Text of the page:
Although I know I’ve said it to you before in describing my life, I am always struck by the contrasts between my Paris life, and the one I live in San Francisco. Paris is my play life, and San Francisco is my work life. The moment I arrive in Paris, all I want to do is go out, see friends, shop (when I can reasonably do so, depending on my budget!!), play, and have fun. I make an effort to get ‘dressed up’ here, and even if not dressed up, at least to look nice even casually. People seem to pay more attention to how they look in Paris, than in the more casual setting of Northern California. (Hollywood has an impact on how people/women look in LA. Women always look sexy to me in LA, with blonde hair, skin tight jeans, stiletto heels, sexy outfits, lots of cleavage, with even older women looking younger than they are. In San Francisco, most people look to me like they are ready to go hiking, or wearing work out clothes. Northern California is all about athletics and the outdoors—-both of which are not my thing. And standard footwear you see on everyone in San Francisco are Birkenstocks, rubber flip flops, Crocs, or Tivas, or running shoes at best. People in Northern California dress for comfort, not necessarily how they look, and that atmosphere is contagious, and I find I do the same when I’m there. I feel silly all dressed up in San Francisco). But Paris is very different, even people who have very little money make a big effort to look well put together. No one dresses the way they used to anywhere in the world. (When I first went to San Francisco in the late 60’s, you couldn’t go downtown without a hat and gloves!!! That all disappeared a long time ago!!) But women in Paris really care how they look, and it always inspires me to make more of an effort here in Paris. Also, French men look admiringly at women of any age, and I think that subtle difference makes a woman want to look her best. (I think American men are much more obsessed with youth, and young women. Here in Paris, all women get admiring looks, no matter what their age). Whatever the reason, I find I make more effort here, get dressed nicely almost every day (although even in Paris, I still have some sloppy days at home, which are good for the soul too. We all need down time with messy hair, and jeans, or at least I do).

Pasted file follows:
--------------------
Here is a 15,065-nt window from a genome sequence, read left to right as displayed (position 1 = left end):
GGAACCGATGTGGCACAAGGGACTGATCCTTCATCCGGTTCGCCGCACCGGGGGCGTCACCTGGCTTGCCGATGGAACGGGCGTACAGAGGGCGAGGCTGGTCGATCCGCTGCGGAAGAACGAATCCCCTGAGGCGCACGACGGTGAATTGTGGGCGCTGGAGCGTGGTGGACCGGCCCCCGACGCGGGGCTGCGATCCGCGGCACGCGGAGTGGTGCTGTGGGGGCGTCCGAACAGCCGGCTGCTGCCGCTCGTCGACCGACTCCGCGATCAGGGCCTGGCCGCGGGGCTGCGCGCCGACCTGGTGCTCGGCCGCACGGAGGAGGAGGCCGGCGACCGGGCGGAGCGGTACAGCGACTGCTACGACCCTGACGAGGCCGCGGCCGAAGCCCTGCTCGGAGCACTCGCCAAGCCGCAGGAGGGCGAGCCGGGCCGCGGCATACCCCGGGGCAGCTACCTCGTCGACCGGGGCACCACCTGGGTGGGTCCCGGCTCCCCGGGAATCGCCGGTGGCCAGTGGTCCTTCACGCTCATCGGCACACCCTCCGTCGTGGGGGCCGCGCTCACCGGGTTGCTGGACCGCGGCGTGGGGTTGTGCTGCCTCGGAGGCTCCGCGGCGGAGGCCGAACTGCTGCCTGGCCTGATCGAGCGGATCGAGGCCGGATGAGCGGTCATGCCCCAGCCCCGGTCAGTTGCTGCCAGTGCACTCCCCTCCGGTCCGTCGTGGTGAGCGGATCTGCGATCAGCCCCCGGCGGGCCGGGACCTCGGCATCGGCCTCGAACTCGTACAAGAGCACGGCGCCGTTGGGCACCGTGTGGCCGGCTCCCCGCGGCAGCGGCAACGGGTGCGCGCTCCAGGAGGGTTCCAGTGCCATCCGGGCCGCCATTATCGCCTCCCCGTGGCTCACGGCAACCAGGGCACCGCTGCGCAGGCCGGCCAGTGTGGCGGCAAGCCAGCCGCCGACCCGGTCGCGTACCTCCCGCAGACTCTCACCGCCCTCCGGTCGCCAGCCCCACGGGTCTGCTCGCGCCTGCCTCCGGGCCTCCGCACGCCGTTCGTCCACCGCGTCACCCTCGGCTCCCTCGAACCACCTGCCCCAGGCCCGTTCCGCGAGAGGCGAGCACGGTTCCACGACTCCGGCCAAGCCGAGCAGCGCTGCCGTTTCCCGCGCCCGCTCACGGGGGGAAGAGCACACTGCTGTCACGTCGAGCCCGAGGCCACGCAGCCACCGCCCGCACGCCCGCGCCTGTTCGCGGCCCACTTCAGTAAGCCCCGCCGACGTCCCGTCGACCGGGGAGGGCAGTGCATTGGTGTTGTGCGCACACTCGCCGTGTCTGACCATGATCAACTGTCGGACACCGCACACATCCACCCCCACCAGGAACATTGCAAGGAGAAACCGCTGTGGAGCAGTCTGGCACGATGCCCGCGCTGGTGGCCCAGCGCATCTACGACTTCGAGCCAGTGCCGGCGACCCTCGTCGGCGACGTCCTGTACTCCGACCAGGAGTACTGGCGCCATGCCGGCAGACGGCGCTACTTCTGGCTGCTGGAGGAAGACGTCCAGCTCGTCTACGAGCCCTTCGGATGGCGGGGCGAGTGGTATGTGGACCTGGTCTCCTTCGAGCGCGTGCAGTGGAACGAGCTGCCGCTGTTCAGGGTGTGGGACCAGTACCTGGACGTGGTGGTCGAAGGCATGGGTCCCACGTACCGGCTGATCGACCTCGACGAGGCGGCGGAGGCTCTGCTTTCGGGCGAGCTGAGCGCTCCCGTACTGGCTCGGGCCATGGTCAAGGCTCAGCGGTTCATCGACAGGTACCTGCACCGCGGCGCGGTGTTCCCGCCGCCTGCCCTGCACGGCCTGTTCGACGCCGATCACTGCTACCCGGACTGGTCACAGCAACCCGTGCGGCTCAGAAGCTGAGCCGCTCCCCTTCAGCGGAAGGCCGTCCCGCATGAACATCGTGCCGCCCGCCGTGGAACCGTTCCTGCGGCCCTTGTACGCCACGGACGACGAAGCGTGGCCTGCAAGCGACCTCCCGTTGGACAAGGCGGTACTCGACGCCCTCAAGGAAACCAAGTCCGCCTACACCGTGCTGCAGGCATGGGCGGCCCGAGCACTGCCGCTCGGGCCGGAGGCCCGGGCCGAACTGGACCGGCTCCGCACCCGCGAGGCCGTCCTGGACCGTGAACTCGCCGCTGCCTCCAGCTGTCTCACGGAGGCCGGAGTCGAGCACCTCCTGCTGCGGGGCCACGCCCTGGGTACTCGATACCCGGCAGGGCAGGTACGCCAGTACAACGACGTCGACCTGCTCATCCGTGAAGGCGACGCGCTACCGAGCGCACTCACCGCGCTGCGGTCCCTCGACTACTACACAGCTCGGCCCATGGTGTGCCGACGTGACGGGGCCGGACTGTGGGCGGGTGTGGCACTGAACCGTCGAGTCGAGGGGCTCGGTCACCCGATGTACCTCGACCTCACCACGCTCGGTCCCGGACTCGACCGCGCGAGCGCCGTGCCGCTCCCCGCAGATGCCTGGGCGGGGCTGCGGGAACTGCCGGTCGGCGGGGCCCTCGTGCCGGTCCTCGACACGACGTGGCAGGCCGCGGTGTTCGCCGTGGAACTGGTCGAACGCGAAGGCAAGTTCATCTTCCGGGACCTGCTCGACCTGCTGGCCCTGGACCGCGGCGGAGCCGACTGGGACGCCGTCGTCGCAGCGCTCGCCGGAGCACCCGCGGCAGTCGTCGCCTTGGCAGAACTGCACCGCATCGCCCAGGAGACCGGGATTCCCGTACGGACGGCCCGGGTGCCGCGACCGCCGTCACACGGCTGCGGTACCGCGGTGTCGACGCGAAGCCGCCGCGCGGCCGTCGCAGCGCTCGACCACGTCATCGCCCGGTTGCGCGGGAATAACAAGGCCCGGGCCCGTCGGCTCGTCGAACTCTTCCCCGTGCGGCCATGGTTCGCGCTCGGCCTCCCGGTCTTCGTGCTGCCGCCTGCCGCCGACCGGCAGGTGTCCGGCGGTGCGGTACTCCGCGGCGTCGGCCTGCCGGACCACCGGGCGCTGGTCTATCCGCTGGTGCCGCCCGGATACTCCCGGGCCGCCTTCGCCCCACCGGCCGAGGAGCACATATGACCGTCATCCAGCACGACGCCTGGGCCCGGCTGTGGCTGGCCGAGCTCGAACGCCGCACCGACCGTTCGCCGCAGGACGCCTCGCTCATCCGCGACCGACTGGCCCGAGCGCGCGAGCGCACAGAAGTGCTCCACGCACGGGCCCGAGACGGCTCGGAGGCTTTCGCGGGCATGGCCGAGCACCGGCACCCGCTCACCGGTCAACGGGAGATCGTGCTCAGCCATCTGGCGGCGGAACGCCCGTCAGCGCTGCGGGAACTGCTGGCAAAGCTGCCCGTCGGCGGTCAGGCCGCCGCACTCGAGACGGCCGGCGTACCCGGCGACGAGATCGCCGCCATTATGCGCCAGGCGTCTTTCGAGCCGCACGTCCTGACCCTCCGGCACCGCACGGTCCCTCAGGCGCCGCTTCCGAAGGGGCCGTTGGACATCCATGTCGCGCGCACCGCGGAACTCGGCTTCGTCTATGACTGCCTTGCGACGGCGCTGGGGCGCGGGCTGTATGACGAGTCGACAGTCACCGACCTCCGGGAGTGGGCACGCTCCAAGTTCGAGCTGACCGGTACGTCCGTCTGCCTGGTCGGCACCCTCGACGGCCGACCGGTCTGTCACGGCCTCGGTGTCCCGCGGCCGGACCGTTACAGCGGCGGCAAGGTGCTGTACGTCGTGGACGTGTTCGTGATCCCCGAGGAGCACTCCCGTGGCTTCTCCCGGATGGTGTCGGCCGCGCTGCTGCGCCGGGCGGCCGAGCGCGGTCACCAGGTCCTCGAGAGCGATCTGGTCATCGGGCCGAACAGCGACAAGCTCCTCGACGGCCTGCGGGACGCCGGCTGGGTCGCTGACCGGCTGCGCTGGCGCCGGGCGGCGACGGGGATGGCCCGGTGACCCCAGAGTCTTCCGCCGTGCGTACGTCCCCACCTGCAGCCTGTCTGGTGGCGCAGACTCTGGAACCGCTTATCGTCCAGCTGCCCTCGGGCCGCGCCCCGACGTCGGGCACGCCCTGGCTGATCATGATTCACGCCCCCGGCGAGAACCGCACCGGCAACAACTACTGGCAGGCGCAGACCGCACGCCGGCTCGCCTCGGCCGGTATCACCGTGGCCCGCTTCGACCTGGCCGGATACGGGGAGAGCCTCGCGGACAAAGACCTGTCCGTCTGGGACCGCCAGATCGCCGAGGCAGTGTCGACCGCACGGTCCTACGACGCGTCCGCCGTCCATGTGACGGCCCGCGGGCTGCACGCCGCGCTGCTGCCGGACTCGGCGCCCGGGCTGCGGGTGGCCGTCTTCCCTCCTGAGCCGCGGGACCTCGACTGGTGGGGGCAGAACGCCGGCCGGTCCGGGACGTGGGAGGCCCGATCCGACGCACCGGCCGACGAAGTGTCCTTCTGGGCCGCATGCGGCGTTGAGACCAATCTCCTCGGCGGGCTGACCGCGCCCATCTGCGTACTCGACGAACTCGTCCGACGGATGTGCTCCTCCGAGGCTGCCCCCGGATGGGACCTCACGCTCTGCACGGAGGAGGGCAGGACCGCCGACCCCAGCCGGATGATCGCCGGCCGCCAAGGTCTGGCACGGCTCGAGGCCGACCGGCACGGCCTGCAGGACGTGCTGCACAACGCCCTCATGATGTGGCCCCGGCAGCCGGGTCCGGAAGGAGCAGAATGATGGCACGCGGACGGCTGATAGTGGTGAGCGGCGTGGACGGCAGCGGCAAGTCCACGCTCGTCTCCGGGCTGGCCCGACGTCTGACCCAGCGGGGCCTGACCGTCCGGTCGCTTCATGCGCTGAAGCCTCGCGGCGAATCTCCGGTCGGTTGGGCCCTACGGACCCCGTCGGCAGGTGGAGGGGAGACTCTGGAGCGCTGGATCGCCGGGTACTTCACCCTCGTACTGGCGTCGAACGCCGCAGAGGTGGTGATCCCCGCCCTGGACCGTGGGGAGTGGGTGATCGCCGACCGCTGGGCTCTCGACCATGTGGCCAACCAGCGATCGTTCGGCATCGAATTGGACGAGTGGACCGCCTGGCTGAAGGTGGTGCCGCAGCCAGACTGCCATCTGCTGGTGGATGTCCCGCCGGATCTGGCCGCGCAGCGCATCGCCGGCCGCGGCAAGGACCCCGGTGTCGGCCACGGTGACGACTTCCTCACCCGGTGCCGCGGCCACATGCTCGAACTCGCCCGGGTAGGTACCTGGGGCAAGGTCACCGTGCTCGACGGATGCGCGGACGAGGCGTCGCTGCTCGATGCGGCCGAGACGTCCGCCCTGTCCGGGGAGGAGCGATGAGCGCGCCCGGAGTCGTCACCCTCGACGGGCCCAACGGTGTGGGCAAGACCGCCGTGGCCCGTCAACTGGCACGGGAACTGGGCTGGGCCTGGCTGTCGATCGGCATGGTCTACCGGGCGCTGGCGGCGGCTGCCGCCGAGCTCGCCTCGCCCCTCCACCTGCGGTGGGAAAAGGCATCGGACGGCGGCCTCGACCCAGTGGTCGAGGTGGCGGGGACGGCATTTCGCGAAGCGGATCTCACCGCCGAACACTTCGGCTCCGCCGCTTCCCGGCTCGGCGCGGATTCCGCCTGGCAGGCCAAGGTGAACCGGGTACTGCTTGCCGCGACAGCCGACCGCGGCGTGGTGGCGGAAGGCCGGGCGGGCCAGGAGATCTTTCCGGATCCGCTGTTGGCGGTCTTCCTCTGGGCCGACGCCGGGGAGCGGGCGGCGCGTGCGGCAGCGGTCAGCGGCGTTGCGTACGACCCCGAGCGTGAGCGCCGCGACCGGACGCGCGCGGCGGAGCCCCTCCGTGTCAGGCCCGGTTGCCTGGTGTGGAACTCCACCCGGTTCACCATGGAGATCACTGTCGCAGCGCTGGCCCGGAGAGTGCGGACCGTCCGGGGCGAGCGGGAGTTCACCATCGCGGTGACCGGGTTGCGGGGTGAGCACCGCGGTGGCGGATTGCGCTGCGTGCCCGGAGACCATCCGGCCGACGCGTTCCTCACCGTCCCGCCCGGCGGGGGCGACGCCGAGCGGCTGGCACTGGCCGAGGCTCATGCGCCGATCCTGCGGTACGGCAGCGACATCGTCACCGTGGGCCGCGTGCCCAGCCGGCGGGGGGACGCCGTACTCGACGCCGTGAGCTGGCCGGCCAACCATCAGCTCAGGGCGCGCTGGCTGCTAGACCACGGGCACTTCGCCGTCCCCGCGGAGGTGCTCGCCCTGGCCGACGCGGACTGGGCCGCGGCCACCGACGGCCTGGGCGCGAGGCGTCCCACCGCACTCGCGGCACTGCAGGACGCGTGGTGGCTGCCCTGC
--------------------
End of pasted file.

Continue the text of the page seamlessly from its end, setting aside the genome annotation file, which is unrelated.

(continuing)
And there is just a lot more to do in Paris, more to see, more exhibits, more events. People entertain more, so I get invited to dinner at friends’ houses several times a week. Americans are more stressed by their work lives, women have big careers, and less time to socialize. I have a much fuller life in Paris, with more people in it, more to do, more to see. And it’s a lot more fun for me. It’s a life I was never able to lead when I was married, had many young children at home, and was building my career. My life then was constantly a game of ‘beat the clock’, and no day had enough hours in it. With my children relatively grown up, no husband to share my life with anymore (one of my great regrets, life just isn’t as much fun alone, although occasionally it has its benefits being able to do what I want when I want. but still, life as a twosome has always seemed better to me), and with my life divided between two cities, one where I work, and the other where I play, I have a lot more free time in Paris to do the things I never had time for before: leisure time to read or stroll, time for lunches with other women or friends in general, evenings when I can go to friends’ homes for dinner, without worrying about helping with homework, or staying home with a sick child. Paris is the leisure and free time I never had before (I’ve had a husband and kids at home since I was l8, and that has been the great joy of my life and the focus of my world). And now, when I go back to San Francisco, it is to make up for the time I took off from work in Paris. So the moment, I land, it’s all work and no play. I rarely have time to see friends, I catch up with my children and spend all my free time with them. I work almost non stop, very intensely, and have no social life there anymore. And since I don’t, I don’t bother getting dressed up. I unpack my bags when I arrive, attack my desk, and go to work, and for all the time I’m in San Francisco, I wear old sweaters and jeans, don’t care how I look, and work long, long, long hours. San Francisco has become an intense work experience for me, a work camp of sorts, with whatever spare time spent with my children. And none of the self-indulgent leisure time that I enjoy in Paris. My two lives are completely separate and different. I speak a different language in each place, do different things (play vs. work), I have a social life in one city and not the other (although I miss my San Francisco friends and no longer see enough of them. I see more of them when they come to Paris). It really is a very odd life. I have kids I love in San Francisco, and only visiting children in Paris. A house I love in SF, and an apartment in Paris. My dogs are in San Francisco, and I miss them too (the trip to Paris is too far to bring them, so I don’t. The flight is just too long for them). But I think that my time in Paris gives me the time and inspiration, and the energy, that fuel my work life in San Francisco, and the books I write there. It is a crazy life divided that way, but for now it seems to work. Things change, lives change. Mine changed considerably when I moved back to Paris part time, and perhaps one day it will change again if I have reason to spend more time in San Francisco, or Paris. But for now it is divided between two cities, and two entirely different lives. And I am very grateful to have both. It would be too intense if all I did was work, as I did for many, many years in San Francisco. And I am so grateful for the fun that Paris has put back into my life. It’s a huge blessing for me, and an amazing way to live, between two cities, two cultures, and two worlds.